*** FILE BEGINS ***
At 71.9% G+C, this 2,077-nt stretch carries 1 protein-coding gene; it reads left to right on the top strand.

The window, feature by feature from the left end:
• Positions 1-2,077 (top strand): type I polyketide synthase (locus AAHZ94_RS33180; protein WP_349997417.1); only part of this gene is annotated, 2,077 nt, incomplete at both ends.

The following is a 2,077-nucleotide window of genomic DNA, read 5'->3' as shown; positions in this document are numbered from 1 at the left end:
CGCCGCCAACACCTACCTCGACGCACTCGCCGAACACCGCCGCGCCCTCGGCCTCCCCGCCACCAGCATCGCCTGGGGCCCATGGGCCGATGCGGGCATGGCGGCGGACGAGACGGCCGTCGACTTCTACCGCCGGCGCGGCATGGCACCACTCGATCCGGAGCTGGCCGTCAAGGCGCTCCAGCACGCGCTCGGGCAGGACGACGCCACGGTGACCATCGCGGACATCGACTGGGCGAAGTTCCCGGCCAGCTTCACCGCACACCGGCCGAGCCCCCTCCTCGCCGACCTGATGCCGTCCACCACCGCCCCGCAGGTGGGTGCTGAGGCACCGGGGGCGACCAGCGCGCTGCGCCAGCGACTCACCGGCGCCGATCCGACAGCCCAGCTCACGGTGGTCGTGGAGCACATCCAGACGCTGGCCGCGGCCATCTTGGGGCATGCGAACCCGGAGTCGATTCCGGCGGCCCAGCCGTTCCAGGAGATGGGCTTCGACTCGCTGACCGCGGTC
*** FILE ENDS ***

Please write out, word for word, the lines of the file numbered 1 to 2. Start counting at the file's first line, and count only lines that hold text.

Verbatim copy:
At 71.9% G+C, this 2,077-nt stretch carries 1 protein-coding gene; it reads left to right on the top strand.

The window, feature by feature from the left end: